(1) It is standard practice at NCA for departments to throw parties, either in suites or in convention rooms. Some of these parties have free food and free alcohol, other’s don’t. (Departments with jobs encourage candidates to come to their parties to meet faculty and students, though sometimes the faculty are drinking and the enounter is loud, crowded and awkward for the candidate.) Usually, large packs of friends move from one party to the next in search of free food and alcohol. In the past, I’ve usually gone. This time, we had so many people to see that we bailed on the parties. Plus, Pitt was interviewing people for my old job (though the job description is now a rhetoric position), so it seemed like a good idea to steer clear and let them interact with their candidates with me out of the way.

Upcoming: NCA

I don’t know if I’ll get to blog tomorrow night, so tonight might be the last for a few days as I head off to the National Communication Association (NCA) conference in Chicago. Highlights will include seeing lots of old friends, including Toby and Z0R (no, that’s not her real name), who had twins since I last saw them. I present a short paper that was supposed to be excerpted from the introduction to the book I thought I’d finish last summer as of last January (Abject Media). But now that book’s on the backburner (in favor of a shorter work on digital audio that seems a bit more timely and due to be finished next summer), and so it was a scramble to get the talk together. On the other hand, since I’ll have all of 10 minutes, I don’t think it’ll be a big thing. It never is. I also won an award, or rather co-won it: Critical and Cultural Studies Division Book of the Year, which is the only award for which I’ve had the presence of mind to submit The Audible Past. So that’s cool. I have mixed feelings about NCA, but CCS has been a great oasis in that organization.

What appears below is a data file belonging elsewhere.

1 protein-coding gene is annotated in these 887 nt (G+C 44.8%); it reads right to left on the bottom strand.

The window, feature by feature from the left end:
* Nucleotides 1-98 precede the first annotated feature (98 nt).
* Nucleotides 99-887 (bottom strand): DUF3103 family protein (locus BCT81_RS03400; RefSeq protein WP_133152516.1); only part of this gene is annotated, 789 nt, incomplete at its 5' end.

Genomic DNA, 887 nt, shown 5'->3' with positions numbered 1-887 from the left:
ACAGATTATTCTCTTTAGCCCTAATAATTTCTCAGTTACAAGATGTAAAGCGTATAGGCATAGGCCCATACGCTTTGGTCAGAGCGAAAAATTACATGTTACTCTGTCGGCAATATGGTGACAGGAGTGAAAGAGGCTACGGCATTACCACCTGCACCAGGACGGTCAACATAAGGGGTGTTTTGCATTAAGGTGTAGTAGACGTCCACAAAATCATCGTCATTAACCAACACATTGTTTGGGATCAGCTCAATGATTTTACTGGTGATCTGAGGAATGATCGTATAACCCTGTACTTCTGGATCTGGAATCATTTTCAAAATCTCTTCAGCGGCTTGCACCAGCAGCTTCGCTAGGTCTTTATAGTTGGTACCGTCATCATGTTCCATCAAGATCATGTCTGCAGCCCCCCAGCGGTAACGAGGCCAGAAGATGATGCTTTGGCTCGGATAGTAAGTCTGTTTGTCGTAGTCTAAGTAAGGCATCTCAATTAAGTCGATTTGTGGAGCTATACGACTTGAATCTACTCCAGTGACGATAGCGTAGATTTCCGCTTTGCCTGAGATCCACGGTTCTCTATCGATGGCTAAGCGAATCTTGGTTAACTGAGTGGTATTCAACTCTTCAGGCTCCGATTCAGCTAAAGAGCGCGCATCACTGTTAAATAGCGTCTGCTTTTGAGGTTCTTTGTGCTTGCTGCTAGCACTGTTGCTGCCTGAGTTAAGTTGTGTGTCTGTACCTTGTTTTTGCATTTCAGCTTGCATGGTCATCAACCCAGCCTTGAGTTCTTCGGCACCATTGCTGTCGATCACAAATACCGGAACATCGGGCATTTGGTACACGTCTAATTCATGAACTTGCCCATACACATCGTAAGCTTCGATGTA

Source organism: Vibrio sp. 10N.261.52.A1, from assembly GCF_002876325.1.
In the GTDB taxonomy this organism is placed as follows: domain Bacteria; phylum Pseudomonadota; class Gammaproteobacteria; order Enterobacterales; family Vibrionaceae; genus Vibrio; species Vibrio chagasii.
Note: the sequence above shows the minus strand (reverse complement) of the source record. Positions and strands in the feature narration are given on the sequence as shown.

Tonight’s cabride home (hey, I make a decent wage, sometimes I just want to get home!) was interesting because my driver knew my landlord. Talk about a small world. He was remarkably appreciative of my terrible French (turns out I get it wrong on my voicemail message at work — must rerecord) and we got to talking. Pierro the driver used to own a clothing store a couple doors down from the store my landlord owned in the early 90s. “That Stephane, he’s a go-getter — he’s in his 30s and look at him: two stores and he owns a loft!” I’ll have to say hi. I’m hoping that Stephane will drop by tomorrow to do something about the heat — if you can believe it, it’s too hot here. All the locals tell me it’ll be just right in February.

News of the Weird:

My graduate seminar for next fall will be entitled “Seminar on Repetition Seminar on Repetition.” I hope the syllabus will be clever enough to warrant the title. It’s a sort of “topics in sound studies” thing — definitely a new thing for me.
I keep getting queries about my old job at Pitt. Is that normal when someone moves? What am I supposed to say (besides “forget about it if you’re in an academic couple”)?
I got the best excuse for a late paper ever today, but I can’t reveal it in a public forum such as this — gotta protect the innocent!
Bad Subjects is about to set up a collective blog in which I will participate. It’ll be weird to blog in two places, but the collective voice there is an interesting experiment.

My Life is An Ad for Apple Computers and Chinese Food